Another reader, based in Vanuatu wrote in to make this exact point about Vanuatu. Where the virus has been successfully kept out or eradicated. Doesn’t seem to help much… (see his full comment on the next item below).
Liked your recent post in regards to your decision to move to Tanzania. I think it’s a great move. Are you taking your family with you?
As for me and my family we are stuck in Vanuatu. This is one of the few completely free covid 19 countries and to keep it that way they shut all the international borders. Just like you mentioned with no clear site and no plan on when to open them again.
I am very concerned about the future of the economy here, as this country has basically only 2 income streams tourism and Citizenship via investment. Since February the borders are closed which means no tourists and no one can come and have the Citizenship oath basically killing both income streams.
I am heavily invested in real estate here, which before the covid 19 gave me a nice 20% ROI.
Apart from that life is pretty much normal here. Last weekend we attended a Australian high commissioners birthday party with around 100 guests in a resort on a beach (I think only government workers are still spending large amounts of money in these uncertain times). The town is full of people most restaurants and bars are usually open. Tourism reliant business are really struggling and most of them are closed. Petty theft rated have gone slightly up, as many workers lost their jobs.
The government seems to be afraid of the Facebook mob here. The locals are very nice but mostly simple people and they are completely terrified of the virus. The large majority of the population wants to keep the borders closed, until the pandemic is over.
All I can do now is save cash, invest in your stock recommendations and wait to see what happens. I can’t really sell my properties here for a reasonable price now. With the borders completely closed and my capital tied up here I am pretty much stuck until something changes.
I enjoy your writing and your generosity of thoughts and stories. I believe the world would be a much better place if people shared more which risks vulnerability. And people should travel more. Anyone who can afford to travel should do so. It amazes me that so many have no interest in it or think they can’t afford it. Your last piece on moving to Africa is very relatable. My family spent about one month in Tanzania during a world trip in 2014. Met loads of great people on our travels from Arusha to Dars. It struck me that the country was filled with eager, young people wanting to make a difference. We did see some of the dark side including poverty and shakedowns by customs folks and traffic police. We were easy targets for touts and unfortunately were robbed – forcing a night of police interviews and reports and password resets. We stayed in accommodations that ranged from a humble charity’s hostel to a lavish mansion in Oyster Bay. My favorite places were a hut during a safari and an ‘eco’ resort in Zanzibar. The country has so much to offer that I would like to move back or at least start a business there. We are living in Macau currently, but this COVID thing has made a mess of things. …We are comfortable here, but bored. Travel options don’t exist with borders closed for non Macau/Chinese citizens. International teachers can’t even enter the country which is strapping the international schools here. …A work permit/visa doesn’t translate into the ability to leave or the right to come back. I think your piece nailed it. I don’t see things changing for a long time since there is no chance that the virus can be eliminated now when so many countries have screwed it up royally, especially the US. British Columbia in Canada has a working plan that I see as a model going forward, but logic doesn’t play much of a role in this crisis.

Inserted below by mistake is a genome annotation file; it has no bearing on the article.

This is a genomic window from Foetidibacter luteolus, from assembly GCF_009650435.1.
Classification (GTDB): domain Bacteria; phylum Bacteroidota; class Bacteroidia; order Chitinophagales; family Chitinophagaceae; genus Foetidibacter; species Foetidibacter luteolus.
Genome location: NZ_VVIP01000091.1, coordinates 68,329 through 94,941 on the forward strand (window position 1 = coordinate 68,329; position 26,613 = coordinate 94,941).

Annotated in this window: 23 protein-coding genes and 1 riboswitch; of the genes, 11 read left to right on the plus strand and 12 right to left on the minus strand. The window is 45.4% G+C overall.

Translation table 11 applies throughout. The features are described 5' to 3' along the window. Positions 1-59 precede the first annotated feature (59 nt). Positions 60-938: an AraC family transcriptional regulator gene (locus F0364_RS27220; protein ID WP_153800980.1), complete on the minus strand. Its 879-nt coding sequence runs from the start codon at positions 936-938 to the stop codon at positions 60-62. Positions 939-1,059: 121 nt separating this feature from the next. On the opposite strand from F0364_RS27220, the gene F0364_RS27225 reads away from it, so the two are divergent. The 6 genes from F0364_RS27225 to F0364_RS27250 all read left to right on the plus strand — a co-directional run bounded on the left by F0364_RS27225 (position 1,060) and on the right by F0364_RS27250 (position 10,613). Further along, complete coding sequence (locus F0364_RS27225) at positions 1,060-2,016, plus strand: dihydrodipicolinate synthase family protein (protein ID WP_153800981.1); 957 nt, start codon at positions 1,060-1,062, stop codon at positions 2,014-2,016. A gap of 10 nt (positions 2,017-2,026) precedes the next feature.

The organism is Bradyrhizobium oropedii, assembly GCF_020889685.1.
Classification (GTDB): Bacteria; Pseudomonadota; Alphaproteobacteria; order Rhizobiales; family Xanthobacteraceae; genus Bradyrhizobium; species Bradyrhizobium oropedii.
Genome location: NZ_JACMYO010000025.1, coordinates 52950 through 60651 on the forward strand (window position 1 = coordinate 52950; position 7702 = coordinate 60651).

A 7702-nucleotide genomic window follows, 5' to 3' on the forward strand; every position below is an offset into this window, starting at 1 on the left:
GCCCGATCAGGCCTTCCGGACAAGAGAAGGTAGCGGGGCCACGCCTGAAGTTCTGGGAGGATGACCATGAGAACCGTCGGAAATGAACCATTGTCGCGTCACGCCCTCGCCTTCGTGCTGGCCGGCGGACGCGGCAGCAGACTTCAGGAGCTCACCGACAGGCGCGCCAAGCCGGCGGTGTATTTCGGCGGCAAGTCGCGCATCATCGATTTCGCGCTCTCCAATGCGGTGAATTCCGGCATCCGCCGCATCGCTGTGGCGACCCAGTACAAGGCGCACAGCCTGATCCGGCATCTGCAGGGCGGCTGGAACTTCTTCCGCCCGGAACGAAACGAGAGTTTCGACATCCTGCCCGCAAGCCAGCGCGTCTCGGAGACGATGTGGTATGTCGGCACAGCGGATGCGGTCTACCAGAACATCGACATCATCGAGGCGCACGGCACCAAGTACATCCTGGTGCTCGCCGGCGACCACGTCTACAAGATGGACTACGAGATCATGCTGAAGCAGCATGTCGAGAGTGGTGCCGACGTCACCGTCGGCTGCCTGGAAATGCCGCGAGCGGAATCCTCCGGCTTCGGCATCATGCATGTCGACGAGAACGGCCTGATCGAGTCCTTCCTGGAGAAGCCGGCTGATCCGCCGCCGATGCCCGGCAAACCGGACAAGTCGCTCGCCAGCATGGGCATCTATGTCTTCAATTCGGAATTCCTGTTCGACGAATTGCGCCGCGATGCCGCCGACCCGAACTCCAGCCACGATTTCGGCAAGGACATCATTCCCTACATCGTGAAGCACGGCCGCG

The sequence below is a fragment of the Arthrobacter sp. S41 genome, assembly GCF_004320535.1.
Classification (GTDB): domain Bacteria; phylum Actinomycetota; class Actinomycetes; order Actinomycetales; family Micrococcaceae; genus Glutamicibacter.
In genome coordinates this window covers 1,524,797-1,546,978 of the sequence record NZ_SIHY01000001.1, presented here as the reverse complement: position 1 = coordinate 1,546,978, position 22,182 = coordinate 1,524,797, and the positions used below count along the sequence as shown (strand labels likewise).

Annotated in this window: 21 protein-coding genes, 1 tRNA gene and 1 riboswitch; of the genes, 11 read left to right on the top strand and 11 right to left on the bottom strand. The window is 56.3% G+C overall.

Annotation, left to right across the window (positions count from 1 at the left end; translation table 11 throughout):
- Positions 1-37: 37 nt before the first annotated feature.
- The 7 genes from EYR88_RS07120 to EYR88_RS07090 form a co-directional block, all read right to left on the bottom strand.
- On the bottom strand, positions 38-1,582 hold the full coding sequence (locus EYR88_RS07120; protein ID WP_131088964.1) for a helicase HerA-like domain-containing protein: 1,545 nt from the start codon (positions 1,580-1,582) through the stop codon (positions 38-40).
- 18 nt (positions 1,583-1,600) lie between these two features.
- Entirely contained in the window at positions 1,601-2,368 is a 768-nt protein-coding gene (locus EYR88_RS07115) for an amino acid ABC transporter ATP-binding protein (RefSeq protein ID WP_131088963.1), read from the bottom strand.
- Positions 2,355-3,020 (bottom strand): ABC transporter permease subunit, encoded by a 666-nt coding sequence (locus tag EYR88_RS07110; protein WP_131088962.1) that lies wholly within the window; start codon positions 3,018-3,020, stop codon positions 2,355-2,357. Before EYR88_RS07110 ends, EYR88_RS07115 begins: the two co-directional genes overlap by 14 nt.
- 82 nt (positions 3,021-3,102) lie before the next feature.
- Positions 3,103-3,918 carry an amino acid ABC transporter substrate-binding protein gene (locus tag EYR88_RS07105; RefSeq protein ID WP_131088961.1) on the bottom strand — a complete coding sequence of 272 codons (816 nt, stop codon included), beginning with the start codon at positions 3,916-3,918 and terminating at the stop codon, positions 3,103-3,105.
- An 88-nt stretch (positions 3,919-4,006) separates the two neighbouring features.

At this point, you might be regretting asking “What about you?” I will go on at the risk of continuing to bore you, I started a trading blog to demonstrate that regular folks can take charge of their own finances (rationalspeculator.com). I believe (hope) that the future holds more options for retail traders to take charge of their futures. Funds like yours make a great portfolio add in my opinion. I believe that the commodity trade is the place to be now, especially the junior miner sector after a 10+ year slump. My favorites juniors right now include FPX, FWZ, TK, MAX. There are others. I also use options/futures to enhance portfolios as well as use them outright to express opinions. I would appreciate any advice you would be willing to give on Tanzania, travel, investing/trading, my blog. Seems to me that we see many things similarly and I can’t say that has been my frequent experience. I’ve been investing/trading since high school, but you have a giant head start on me as I worked as an engineer for 25 years.
I wish you good luck with your move and with the fund.